Wednesday, September 6, 2017

Hurricane Irma registers in devices that detect earthquakes

Hurricane Irma is now so powerful it is registering on devices designed to detect earthquakes.
Scientists started picking up background noise from the storm on their earthquake-detecting seismometers as Irma strengthened into a Category 5 storm on Tuesday.
Winds causing trees to move and crashing ocean waves caused by Irma is what made it possible for the earthquake detectors to pick up the storm. 
Irma is currently roaring toward the northeast Caribbean on a path that could take it to the US - causing thousands to start panic buying and preparing to evacuate in Florida.   
The U.S. National Hurricane Center said Irma had sustained winds of 185mph, making it the most powerful storm ever recorded in the Atlantic Ocean with fears that it could be worse than Hurricane Harvey. 
President Donald Trump on Tuesday declared emergencies in Florida, Puerto Rico and the US Virgin Islands. Federal funding will therefore be available for emergency measures including evacuations and coastal fortifications. 
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Hurricane Irma strengthened into a powerful Category 5 storm on Tuesday. Above, a satellite view of the storm on Tuesday
Hurricane Irma strengthened into a powerful Category 5 storm on Tuesday. Above, a satellite view of the storm on Tuesday


It's still unclear where the storm will turn once it gets closer to the U.S. later this week. It could go west into the Gulf of Mexico or east into the Atlantic, or make landfall in Georgia, Florida or the Carolinas  
Americans in Puerto Rico and the U.S. Virgin Islands  are already stocking up on supplies for the hurricane, which is expected to hit between Wednesday and Thursday 
Americans in Puerto Rico and the U.S. Virgin Islands  are already stocking up on supplies for the hurricane, which is expected to hit between Wednesday and Thursday 
Some people waited up to eight hours to check in, shop and leave a Costco in North Miami on Tuesday in preparation for Hurricane Irma
Some people waited up to eight hours to check in, shop and leave a Costco in North Miami on Tuesday in preparation for Hurricane Irma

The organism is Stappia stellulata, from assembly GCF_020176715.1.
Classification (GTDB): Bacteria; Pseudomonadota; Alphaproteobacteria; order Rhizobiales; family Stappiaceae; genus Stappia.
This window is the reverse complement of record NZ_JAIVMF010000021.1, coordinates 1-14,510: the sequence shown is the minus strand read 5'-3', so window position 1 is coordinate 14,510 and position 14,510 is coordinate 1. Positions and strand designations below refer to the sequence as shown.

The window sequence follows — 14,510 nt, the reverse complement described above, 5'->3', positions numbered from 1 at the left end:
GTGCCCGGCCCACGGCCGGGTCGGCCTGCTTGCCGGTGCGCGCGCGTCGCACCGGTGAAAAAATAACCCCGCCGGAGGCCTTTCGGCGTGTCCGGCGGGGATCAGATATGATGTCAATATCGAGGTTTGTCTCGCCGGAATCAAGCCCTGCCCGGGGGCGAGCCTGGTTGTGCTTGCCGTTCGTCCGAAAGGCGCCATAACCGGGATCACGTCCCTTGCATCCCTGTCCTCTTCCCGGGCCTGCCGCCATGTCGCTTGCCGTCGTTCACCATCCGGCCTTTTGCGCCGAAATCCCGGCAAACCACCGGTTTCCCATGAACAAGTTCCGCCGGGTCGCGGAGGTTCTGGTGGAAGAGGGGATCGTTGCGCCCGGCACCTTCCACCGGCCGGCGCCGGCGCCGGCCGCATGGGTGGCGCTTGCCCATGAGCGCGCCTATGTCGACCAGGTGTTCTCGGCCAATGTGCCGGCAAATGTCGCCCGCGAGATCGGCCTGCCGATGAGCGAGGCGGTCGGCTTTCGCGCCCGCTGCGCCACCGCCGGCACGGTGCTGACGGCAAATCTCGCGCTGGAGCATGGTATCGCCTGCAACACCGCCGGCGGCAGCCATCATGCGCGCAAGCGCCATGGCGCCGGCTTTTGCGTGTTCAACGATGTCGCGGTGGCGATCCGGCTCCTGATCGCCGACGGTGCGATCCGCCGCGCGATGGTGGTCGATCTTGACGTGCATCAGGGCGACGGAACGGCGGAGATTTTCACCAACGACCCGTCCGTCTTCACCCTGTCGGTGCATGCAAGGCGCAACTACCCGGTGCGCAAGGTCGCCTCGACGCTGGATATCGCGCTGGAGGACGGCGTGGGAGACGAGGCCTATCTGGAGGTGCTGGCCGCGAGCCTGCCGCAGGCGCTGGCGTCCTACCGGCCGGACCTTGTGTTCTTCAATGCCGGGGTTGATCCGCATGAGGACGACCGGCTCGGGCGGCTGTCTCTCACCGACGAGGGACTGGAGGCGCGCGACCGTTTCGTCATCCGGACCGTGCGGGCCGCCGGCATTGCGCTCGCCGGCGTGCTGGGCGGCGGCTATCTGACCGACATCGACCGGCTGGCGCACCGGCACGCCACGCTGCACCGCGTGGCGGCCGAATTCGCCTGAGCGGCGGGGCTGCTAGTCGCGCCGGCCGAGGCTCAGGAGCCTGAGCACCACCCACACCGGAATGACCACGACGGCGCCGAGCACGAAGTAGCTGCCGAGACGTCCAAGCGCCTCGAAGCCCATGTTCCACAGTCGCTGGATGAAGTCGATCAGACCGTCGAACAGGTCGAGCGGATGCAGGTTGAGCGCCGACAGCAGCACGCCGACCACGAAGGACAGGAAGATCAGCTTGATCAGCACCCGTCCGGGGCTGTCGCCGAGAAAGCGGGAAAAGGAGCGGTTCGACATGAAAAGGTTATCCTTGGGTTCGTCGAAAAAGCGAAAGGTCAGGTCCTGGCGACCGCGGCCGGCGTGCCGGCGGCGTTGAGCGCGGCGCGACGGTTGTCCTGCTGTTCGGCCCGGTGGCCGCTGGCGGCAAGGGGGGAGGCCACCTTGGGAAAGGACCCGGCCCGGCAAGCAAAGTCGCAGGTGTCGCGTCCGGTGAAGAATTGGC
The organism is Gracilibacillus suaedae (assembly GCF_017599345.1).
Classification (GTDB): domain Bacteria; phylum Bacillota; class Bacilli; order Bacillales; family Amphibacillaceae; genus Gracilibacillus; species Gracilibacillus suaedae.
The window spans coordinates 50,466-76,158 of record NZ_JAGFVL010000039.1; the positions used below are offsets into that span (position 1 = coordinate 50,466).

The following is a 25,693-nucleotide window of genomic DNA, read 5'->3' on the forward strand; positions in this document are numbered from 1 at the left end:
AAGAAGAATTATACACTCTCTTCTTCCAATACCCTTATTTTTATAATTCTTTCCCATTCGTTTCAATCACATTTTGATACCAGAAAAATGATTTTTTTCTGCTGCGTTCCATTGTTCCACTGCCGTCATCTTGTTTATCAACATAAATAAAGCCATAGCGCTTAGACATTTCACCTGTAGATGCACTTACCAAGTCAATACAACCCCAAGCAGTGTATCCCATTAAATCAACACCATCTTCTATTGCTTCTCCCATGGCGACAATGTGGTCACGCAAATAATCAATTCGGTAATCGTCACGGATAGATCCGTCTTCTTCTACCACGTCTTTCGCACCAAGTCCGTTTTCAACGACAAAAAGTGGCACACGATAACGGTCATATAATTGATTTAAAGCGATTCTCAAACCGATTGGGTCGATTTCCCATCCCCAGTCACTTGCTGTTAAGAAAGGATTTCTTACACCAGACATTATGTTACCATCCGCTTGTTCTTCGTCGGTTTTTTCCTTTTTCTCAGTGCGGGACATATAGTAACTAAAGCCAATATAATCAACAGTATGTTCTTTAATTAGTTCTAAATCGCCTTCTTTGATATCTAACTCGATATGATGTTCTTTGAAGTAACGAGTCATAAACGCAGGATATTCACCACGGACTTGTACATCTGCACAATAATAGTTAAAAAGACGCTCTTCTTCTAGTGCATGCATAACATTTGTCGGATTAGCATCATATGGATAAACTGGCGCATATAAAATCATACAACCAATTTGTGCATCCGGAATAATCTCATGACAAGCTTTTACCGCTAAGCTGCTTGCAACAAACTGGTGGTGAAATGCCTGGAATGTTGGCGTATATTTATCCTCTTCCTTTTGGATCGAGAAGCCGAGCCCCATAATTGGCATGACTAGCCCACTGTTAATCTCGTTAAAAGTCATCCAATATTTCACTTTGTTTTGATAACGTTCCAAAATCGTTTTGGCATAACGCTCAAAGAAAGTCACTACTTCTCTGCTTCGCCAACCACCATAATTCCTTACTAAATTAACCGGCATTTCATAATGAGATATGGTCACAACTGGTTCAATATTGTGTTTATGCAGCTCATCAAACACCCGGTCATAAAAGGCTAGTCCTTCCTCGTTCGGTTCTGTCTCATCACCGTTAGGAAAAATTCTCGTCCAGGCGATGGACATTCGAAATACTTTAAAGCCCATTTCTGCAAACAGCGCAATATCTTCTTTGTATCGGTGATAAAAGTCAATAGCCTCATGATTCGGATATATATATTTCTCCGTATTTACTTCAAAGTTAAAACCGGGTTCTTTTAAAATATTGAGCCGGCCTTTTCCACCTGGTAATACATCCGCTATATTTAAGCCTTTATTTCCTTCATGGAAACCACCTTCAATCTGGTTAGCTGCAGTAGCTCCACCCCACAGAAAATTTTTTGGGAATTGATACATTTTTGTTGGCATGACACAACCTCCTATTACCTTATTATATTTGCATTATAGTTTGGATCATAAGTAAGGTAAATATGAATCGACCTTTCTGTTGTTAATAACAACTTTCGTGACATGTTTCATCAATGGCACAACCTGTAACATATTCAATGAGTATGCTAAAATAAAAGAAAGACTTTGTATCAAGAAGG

Four other storms have had winds that strong in the overall Atlantic region, but they have been in the Caribbean Sea or the Gulf of Mexico where the usually warmer waters fuel tropical cyclones. 
Experts say Irma's strength is a result of unusually warm water for that part of the Atlantic. 
The center said there was a growing possibility that the storm's effects could be felt in Florida later this week and over the weekend, though it was still too early to be sure of its future track: 'Everyone in hurricane-prone areas should ensure that they have their hurricane plan in place.'
So far, a state of emergency has been called in the state and a mandatory evacuation is under way in the Florida Keys.  Schools there are also cancelled until further notice. 
People in the Florida Keys were putting up hurricane shutters and wooden boards on homes and businesses on Tuesday.
Trucks are currently hauling away boats and people are packing in preparation for leaving. Houses in the Keys stand at sea level, with parts of the main road to the Florida mainland going dangerously low.
In addition to Irma, Tropical Storm Jose has now formed behind it in the open Atlantic far from land. Jose is the 10th tropical storm of the season. It has maximum sustained winds of 40 mph and is about 1505 miles east of the Lesser Antilles.  
Shoppers at Costco in North Miami waited up to eight hours for water and essentials in preparation for Hurricane Irma on Tuesday
Shoppers at Costco in North Miami waited up to eight hours for water and essentials in preparation for Hurricane Irma on Tuesday